• Acts on the V2-type receptors Receptors Receptors are proteins located either on the surface of or within a cell that can bind to signaling molecules known as ligands (e.g., hormones) and cause some type of response within the cell. Receptors in the thick ascending limb Thick ascending limb Renal Sodium and Water Regulation of Henle and the collecting duct Collecting duct Straight tubes commencing in the radiate part of the kidney cortex where they receive the curved ends of the distal convoluted tubules. In the medulla the collecting tubules of each pyramid converge to join a central tube (duct of bellini) which opens on the summit of the papilla. Renal Cell Carcinoma in the kidney
  • Results in the insertion of aquaporin channels Channels The Cell: Cell Membrane (AQPs) → facilitates water reabsorption 
  • Plasma Plasma The residual portion of blood that is left after removal of blood cells by centrifugation without prior blood coagulation. Transfusion Products tonicity Tonicity Plasma tonicity refers to the concentration of only the osmotically active solutes in blood Renal Sodium and Water Regulation → ADH released → water retention → tonicity Tonicity Plasma tonicity refers to the concentration of only the osmotically active solutes in blood Renal Sodium and Water Regulation normalizes 
  • Plasma Plasma The residual portion of blood that is left after removal of blood cells by centrifugation without prior blood coagulation. Transfusion Products volume ( hypovolemia Hypovolemia Sepsis in Children) → ADH released → water retention and vasoconstriction Vasoconstriction The physiological narrowing of blood vessels by contraction of the vascular smooth muscle. Vascular Resistance, Flow, and Mean Arterial Pressure
    • Only occurs if > 10% blood volume lost
    • The purpose is to maintain blood pressure at all costs.
    • It occurs even if plasma Plasma The residual portion of blood that is left after removal of blood cells by centrifugation without prior blood coagulation. Transfusion Products tonicity Tonicity Plasma tonicity refers to the concentration of only the osmotically active solutes in blood Renal Sodium and Water Regulation is normal or low.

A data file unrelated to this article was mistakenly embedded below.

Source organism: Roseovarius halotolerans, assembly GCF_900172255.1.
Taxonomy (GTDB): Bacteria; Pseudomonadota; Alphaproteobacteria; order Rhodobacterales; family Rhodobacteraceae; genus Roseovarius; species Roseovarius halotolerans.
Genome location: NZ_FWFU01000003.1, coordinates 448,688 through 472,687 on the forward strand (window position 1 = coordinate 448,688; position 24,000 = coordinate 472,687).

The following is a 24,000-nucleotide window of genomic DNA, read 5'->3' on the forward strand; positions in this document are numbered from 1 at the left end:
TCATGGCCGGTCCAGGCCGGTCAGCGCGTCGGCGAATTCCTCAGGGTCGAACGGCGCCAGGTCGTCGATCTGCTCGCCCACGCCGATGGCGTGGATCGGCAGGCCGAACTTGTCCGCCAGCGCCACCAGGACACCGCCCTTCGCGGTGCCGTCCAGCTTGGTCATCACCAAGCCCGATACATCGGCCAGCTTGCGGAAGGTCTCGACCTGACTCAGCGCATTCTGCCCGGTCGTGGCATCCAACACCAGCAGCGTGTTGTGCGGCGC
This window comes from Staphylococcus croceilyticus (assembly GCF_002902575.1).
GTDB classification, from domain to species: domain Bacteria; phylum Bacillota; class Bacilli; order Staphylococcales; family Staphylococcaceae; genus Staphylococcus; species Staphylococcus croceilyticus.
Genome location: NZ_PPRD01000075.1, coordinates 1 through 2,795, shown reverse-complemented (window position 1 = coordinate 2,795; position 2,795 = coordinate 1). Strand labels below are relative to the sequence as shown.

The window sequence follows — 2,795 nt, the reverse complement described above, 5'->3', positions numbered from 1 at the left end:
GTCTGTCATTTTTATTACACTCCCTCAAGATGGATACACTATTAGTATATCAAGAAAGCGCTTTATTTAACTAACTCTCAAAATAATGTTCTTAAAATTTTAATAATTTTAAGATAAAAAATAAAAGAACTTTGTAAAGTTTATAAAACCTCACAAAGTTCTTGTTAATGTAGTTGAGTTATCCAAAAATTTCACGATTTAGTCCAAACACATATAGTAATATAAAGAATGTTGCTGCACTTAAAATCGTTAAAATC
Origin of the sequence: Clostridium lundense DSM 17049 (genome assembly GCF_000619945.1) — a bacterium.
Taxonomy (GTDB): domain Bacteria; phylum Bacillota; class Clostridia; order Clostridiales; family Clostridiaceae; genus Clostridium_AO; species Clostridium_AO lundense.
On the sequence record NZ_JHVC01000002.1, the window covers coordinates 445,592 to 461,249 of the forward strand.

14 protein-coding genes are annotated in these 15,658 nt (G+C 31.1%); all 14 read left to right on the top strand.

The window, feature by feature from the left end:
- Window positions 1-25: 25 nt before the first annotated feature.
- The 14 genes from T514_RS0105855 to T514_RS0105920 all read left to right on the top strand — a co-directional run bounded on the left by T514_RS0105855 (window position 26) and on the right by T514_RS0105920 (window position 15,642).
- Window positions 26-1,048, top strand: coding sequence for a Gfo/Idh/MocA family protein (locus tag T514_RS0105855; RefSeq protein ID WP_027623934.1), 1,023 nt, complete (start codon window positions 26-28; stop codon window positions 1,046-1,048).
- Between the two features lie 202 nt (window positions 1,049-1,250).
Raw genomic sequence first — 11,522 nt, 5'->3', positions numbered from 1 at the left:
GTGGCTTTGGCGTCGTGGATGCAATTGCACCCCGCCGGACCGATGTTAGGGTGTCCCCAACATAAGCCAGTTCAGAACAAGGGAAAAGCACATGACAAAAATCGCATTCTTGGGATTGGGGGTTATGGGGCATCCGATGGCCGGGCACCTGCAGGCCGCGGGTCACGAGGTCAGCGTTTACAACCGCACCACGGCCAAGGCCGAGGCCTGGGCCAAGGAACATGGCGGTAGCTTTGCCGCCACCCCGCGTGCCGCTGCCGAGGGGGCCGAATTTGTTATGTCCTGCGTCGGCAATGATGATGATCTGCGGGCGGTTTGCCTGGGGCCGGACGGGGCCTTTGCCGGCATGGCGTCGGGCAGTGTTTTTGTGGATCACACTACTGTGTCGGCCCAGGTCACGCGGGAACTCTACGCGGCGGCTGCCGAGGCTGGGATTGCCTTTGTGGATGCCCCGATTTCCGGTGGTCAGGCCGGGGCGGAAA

• ADH also has systemic vasoconstrictor effects.
  • When intake of water is greater than excretion water → ↑ TBW TBW Body Fluid Compartments ( hypervolemia Hypervolemia Renal Sodium and Water Regulation) → net dilution of TBNa+

Clinical Presentation

Acute (< 48 hours)[6–9,12]

  • Symptoms are due to acute shift of water into the brain Brain The part of central nervous system that is contained within the skull (cranium). Arising from the neural tube, the embryonic brain is comprised of three major parts including prosencephalon (the forebrain); mesencephalon (the midbrain); and rhombencephalon (the hindbrain). The developed brain consists of cerebrum; cerebellum; and other structures in the brain stem. Nervous System: Anatomy, Structure, and Classification cerebral edema Cerebral edema Increased intracellular or extracellular fluid in brain tissue. Cytotoxic brain edema (swelling due to increased intracellular fluid) is indicative of a disturbance in cell metabolism, and is commonly associated with hypoxic or ischemic injuries. An increase in extracellular fluid may be caused by increased brain capillary permeability (vasogenic edema), an osmotic gradient, local blockages in interstitial fluid pathways, or by obstruction of CSF flow (e.g., obstructive hydrocephalus). Increased Intracranial Pressure (ICP)